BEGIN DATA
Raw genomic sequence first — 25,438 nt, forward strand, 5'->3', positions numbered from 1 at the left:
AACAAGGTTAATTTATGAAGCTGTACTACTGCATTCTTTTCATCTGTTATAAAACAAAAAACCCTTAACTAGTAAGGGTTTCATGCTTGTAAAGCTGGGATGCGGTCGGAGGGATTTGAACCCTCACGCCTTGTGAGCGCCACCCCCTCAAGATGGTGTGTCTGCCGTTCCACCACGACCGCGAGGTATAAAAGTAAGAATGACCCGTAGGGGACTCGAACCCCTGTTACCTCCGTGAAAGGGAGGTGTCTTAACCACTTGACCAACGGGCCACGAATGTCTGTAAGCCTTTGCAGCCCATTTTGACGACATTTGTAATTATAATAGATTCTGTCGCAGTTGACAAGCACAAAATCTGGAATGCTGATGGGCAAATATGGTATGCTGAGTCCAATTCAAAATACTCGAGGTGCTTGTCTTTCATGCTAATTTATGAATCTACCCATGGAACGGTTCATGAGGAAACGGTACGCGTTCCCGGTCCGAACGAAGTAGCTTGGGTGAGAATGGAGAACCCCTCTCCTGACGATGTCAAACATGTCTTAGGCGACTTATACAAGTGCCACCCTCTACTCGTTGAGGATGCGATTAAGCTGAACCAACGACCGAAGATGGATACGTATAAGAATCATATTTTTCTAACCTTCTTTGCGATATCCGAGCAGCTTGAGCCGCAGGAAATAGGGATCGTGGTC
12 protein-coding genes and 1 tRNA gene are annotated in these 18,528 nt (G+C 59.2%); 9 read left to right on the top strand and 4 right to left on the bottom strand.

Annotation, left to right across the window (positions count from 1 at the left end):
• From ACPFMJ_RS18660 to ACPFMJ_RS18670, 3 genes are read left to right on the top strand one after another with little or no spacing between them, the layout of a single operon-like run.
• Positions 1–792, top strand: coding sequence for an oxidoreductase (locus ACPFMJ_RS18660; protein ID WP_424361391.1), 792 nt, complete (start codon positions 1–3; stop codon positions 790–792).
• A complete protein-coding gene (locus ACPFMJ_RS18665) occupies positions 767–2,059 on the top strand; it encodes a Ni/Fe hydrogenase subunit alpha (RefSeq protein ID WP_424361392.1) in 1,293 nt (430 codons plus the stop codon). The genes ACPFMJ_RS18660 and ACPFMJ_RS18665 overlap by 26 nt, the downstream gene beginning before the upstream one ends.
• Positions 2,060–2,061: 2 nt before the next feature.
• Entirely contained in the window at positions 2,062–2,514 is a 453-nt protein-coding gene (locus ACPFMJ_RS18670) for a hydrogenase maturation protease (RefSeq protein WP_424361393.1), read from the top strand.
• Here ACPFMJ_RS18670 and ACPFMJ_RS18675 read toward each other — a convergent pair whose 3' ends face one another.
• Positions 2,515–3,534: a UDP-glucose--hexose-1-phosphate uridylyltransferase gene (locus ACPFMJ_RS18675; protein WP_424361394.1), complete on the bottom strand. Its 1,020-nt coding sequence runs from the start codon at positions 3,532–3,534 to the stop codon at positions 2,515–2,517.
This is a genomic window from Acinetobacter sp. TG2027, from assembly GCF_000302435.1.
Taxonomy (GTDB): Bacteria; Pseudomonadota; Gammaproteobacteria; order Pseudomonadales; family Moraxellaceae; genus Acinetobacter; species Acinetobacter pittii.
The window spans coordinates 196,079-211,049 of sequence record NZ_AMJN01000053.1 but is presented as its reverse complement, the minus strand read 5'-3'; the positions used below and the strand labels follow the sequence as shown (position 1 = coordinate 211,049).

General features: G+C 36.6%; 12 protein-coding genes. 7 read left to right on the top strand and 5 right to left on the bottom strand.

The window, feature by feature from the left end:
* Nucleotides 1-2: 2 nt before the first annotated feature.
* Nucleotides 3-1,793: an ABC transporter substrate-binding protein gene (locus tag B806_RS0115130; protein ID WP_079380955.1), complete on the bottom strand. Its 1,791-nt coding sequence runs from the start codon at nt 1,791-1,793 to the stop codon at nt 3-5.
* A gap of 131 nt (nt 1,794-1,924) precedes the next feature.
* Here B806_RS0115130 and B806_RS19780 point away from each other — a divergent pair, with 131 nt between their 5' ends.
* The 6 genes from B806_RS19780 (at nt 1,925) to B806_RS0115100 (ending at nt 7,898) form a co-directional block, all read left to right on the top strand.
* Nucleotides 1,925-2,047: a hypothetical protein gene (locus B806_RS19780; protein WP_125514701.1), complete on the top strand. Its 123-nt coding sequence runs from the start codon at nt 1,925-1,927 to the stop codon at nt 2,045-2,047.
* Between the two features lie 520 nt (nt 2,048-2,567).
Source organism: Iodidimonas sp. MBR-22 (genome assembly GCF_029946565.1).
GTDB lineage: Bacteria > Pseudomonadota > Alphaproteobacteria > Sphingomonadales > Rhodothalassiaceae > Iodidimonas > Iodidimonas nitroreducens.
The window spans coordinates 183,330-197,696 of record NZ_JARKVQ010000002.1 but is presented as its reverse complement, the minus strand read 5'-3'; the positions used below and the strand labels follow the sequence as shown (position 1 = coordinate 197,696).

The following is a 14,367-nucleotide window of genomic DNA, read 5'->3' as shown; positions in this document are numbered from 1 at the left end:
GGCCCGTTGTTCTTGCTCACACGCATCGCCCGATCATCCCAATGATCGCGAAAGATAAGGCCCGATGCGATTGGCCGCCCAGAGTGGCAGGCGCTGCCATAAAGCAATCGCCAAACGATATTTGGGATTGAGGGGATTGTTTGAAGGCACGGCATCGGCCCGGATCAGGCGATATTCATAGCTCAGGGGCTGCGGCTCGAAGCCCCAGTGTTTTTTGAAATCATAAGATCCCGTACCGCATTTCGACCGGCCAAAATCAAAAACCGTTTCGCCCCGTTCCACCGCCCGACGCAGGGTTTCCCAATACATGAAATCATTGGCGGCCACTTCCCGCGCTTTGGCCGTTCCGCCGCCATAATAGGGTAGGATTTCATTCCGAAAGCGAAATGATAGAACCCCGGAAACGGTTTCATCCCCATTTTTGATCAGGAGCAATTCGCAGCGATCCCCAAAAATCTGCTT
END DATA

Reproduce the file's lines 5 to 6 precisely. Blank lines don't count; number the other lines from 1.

• From ACPFMJ_RS18660 to ACPFMJ_RS18670, 3 genes are read left to right on the top strand one after another with little or no spacing between them, the layout of a single operon-like run.
• Positions 1–792, top strand: coding sequence for an oxidoreductase (locus ACPFMJ_RS18660; protein ID WP_424361391.1), 792 nt, complete (start codon positions 1–3; stop codon positions 790–792).